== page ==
See also: Jot and jót

EnglishEdit

EtymologyEdit

From Latin iōta, from Ancient Greek ἰῶτα (iôta). Doublet of iota.

PronunciationEdit

NounEdit

jot (plural jots)

  1. Iota; the smallest letter or stroke of any writing.
    • 1611, The Holy Bible, [] (King James Version), London: [] Robert Barker, [], OCLC 964384981, Matthew 5:18, column 1:
      For verily I ſay vnto you, Till heauen and earth paſſe, one iote or one tittle, ſhall in no wiſe paſſe from the law, till all be fulfilled.
    • 1904, Bliss Carman, “Christmas Eve at St. Kavin’s” in Pipes of Pan: Songs from a Northern Garden, Boston: L.C. Page, p. 107,[1]
      Of old, men said, “Sin not;
      By every line and jot
      Ye shall abide; man’s heart is false and vile.”
  2. A small amount, bit; the smallest amount.
    He didn't care a jot for his work.
  3. (obsolete) A moment, an instant.
  4. A brief and hurriedly written note.
    • 1662, Henry More, An Antidote Against Atheism, Book II, A Collection of Several Philosophical Writings of Dr. Henry More, p. 53:
      "I say, it is no uneven jot, to pass from the more faint and obscure examples of Spermatical life to the more considerable effects of general Motion in Minerals, Metalls, and sundry Meteors ..."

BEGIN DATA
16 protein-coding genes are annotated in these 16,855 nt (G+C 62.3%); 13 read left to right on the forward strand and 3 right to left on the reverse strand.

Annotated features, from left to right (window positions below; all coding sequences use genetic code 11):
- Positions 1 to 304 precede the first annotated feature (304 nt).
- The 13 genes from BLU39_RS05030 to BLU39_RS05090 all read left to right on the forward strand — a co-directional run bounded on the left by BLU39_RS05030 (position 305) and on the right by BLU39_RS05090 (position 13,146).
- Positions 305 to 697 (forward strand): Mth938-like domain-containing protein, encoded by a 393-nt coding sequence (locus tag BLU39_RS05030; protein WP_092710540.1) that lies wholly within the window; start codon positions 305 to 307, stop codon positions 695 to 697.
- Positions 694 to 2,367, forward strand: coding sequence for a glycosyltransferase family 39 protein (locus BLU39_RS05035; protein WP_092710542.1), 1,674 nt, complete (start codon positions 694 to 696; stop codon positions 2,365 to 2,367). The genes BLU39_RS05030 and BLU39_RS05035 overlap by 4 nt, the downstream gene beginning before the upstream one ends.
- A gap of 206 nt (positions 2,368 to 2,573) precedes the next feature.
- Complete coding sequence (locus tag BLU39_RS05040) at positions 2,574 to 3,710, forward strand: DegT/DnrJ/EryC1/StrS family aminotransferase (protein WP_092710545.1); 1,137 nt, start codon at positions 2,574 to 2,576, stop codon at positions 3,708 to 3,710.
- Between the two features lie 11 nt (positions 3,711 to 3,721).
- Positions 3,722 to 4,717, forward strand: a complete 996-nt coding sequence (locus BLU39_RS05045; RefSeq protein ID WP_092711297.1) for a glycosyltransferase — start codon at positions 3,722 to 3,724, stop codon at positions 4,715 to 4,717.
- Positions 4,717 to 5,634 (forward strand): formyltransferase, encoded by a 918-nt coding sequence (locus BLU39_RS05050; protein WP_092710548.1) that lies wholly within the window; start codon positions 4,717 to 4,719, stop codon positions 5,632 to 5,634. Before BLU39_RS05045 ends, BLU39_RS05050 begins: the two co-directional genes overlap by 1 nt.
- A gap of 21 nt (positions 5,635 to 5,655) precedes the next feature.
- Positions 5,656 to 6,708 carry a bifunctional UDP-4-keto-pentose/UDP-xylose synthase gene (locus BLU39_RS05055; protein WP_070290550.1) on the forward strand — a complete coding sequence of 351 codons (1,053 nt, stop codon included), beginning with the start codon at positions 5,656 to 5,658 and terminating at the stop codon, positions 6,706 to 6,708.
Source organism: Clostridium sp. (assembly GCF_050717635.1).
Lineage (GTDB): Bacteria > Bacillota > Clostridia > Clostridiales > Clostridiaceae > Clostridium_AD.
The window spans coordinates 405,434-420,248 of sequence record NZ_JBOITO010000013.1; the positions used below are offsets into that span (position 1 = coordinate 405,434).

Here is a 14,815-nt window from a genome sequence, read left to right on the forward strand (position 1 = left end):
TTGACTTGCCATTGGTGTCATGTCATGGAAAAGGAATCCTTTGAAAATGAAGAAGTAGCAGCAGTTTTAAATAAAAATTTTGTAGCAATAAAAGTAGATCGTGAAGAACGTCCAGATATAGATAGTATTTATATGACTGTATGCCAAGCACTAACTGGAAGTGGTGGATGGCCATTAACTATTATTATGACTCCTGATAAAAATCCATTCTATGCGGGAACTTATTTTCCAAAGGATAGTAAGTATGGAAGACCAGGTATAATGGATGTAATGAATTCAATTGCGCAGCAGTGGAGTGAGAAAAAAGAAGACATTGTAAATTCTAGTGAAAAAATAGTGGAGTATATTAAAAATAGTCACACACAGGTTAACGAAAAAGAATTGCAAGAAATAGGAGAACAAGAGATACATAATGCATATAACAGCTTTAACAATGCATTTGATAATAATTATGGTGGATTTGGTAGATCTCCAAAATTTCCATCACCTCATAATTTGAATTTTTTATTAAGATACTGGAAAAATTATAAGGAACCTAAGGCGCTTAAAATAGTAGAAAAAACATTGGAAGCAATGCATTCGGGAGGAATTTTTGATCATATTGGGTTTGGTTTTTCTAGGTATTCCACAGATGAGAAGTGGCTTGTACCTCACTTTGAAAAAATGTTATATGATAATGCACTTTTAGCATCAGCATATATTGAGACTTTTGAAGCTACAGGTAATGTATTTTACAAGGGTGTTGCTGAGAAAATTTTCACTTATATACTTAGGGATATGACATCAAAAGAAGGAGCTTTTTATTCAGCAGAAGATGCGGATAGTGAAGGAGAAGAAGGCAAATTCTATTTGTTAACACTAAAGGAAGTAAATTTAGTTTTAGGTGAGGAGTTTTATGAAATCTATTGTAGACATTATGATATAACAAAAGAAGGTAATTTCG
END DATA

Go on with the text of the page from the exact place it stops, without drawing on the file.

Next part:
• 1920, Robert Nichols, “Sonnets to Aurelia, IV” in Aurelia and Other Poems, London: Chatto & Windus, p. 29,[6]
      “Lover,” you say; “how beautiful that is,
      That little word!” []
      Yes, it is beautiful. I have marked it long,
      Long in my dusty head its jot secreted,
      Yet my heart never knew this word a song
      Till in the night softly by you repeated.

SynonymsEdit

Derived termsEdit

TranslationsEdit

See alsoEdit

VerbEdit

jot (third-person singular simple present jots, present participle jotting, simple past and past participle jotted)

  1. (usually with "down") To write quickly.
    Tell me your order, so I can jot it down.

Derived termsEdit

TranslationsEdit

The translations below need to be checked and inserted above into the appropriate translation tables, removing any numbers. Numbers do not necessarily match those in definitions. See instructions at Wiktionary:Entry layout § Translations.


AnagramsEdit


Central FranconianEdit

Alternative formsEdit

EtymologyEdit

From Old High German guod, northern variant of guot, from Proto-Germanic *gōdaz.

PronunciationEdit

AdjectiveEdit

jot (masculine jode, feminine jot, comparative besser, superlative et beste)

  1. (most of Ripuarian) good

IngrianEdit

EtymologyEdit

From Proto-Finnic *jo-. Cognate to Finnish jotta.

ConjunctionEdit

jot

  1. so that, in order that

LuxembourgishEdit

PronunciationEdit

VerbEdit

jot

  1. inflection of joen:
    1. second-person plural present indicative
    2. second-person plural imperative

Rayón ZoqueEdit

NounEdit

jot

  1. bird

Derived termsEdit

See alsoEdit

ReferencesEdit

  • Harrison, Roy; B. de Harrison, Margaret; López Juárez, Francisco; Ordoñes, Cosme (1984) Vocabulario zoque de Rayón (Serie de diccionarios y vocabularios indígenas Mariano Silva y Aceves; 28)‎[7] (in Spanish), México, D.F.: Instituto Lingüístico de Verano, page 10